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Pitsiladis Y.,University of Glasgow | Wang G.,University of Glasgow | Wolfarth B.,TU Munich | Scott R.,Institute of Metabolic Science | And 6 more authors.
British Journal of Sports Medicine | Year: 2013

Numerous reports of genetic associations with performance-related phenotypes have been published over the past three decades but there has been limited progress in discovering and characterising the genetic contribution to elite/world-class performance, mainly owing to few coordinated research efforts involving major funding initiatives/consortia and the use primarily of the candidate gene analysis approach. It is timely that exercise genomics research has moved into a new era utilising well-phenotyped, large cohorts and genomewide technologies-approaches that have begun to elucidate the genetic basis of other complex traits/ diseases. This review summarises the most recent and significant findings from sports genetics and explores future trends and possibilities.

Xu J.,China Institute of Sport Science | Lombardi G.,Laboratory of Experimental Biochemistry and Molecular Biology | Jiao W.,Beijing Sport University | Banfi G.,Laboratory of Experimental Biochemistry and Molecular Biology | Banfi G.,Vita-Salute San Raffaele University
Sports Medicine | Year: 2016

Background: Osteoporosis and postmenopausal bone loss pose a huge social and economic burden worldwide. Regular exercise and physical activity are effective interventions for maximizing or maintaining peak bone mass and preventing bone loss in the elderly; however, most recommendations are addressed to the general public and lack specific indications for girls and women, the segment of the population most at risk for developing osteoporosis. Objective: The aim of this overview of systematic reviews and meta-analyses was to summarize current evidence for the effects of exercise and physical activity interventions on bone status in girls and women, and to explore whether specific exercise programs exist for improving or maintaining bone mass or bone strength in females. Methods: The PubMed, EMBASE, PEDro, and Cochrane Library databases were searched from January 2009, updated to 22 June 2015, using the following groups of search terms: (i) ‘physical activity’ and ‘exercise’; and (ii) ‘bone’, ‘bone health’, ‘bone strength’, ‘bone structure’, ‘bone metabolism’, ‘bone turnover’, and ‘bone biomarkers’. Searches and screening were limited to systematic reviews or meta-analyses of studies in females and published in English. Our final analysis included 12 articles that met the inclusion criteria. Results: Combined-impact exercise protocols (impact exercise with resistance training) are the best choice to preserve/improve bone mineral density in pre- and postmenopausal women. Peak bone mass in young girls can be improved with short bouts of school-based high-impact plyometric exercise programs. Whole-body vibration exercises have no beneficial effects on bone in postmenopausal or elderly women. Conclusions and Implications: Lifelong exercise, specific for age, is an effective way to sustain bone health in girls and women. © 2016 Springer International Publishing Switzerland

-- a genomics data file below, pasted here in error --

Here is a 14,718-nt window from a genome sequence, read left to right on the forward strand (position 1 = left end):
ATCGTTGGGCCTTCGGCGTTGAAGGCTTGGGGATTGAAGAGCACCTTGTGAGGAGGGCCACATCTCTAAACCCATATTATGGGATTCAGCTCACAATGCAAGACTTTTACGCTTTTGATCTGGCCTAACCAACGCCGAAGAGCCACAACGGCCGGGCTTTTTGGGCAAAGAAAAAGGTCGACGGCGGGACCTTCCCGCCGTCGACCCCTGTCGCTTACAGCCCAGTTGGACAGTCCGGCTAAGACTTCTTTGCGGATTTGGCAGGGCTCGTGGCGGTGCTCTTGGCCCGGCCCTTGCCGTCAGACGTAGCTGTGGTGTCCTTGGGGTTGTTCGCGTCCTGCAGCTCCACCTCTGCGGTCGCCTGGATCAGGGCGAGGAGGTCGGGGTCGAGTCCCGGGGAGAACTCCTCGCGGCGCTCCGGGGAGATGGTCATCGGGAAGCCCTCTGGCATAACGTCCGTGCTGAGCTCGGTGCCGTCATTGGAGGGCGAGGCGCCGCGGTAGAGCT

Lucia A.,European University at Madrid | Zihong H.,China Institute of Sport Science | Ruiz J.R.,Karolinska Institutet
International Journal of Sports Physiology and Performance | Year: 2010